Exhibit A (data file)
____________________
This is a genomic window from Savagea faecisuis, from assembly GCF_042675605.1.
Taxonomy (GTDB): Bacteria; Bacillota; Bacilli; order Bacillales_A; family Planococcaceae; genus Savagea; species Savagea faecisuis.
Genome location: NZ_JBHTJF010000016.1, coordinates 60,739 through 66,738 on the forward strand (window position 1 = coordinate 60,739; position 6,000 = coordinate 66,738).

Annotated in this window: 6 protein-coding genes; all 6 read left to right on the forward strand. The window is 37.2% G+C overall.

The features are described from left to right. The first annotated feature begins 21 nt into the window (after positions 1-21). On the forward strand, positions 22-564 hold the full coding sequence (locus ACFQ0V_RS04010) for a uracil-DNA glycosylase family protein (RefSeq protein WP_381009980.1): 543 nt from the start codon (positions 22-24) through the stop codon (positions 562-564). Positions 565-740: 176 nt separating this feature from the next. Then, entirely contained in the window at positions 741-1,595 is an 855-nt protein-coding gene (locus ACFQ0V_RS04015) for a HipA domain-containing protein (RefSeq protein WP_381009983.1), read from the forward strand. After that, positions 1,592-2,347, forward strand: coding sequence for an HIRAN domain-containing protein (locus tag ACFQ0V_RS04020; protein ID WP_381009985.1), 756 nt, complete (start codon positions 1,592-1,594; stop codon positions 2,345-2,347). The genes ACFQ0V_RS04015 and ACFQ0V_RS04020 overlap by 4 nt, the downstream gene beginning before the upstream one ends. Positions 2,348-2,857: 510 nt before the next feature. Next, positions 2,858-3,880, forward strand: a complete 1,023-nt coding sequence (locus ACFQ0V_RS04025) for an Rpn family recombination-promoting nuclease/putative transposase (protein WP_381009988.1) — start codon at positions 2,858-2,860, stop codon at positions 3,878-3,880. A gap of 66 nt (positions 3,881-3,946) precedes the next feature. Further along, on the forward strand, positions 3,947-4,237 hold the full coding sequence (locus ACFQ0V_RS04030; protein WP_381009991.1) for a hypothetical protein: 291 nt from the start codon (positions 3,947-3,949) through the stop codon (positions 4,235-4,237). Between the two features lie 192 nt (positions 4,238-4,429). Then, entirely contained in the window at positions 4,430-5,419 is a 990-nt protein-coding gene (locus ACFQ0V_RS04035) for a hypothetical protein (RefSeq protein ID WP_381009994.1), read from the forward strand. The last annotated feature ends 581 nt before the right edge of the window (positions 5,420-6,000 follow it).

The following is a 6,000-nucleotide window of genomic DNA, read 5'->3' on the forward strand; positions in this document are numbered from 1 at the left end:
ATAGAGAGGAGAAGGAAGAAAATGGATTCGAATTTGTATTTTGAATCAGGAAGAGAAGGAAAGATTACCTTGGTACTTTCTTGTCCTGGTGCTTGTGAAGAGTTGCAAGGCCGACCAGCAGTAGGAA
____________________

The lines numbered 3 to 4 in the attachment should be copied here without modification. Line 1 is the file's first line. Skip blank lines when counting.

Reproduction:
Genome location: NZ_JBHTJF010000016.1, coordinates 60,739 through 66,738 on the forward strand (window position 1 = coordinate 60,739; position 6,000 = coordinate 66,738).

Annotated in this window: 6 protein-coding genes; all 6 read left to right on the forward strand. The window is 37.2% G+C overall.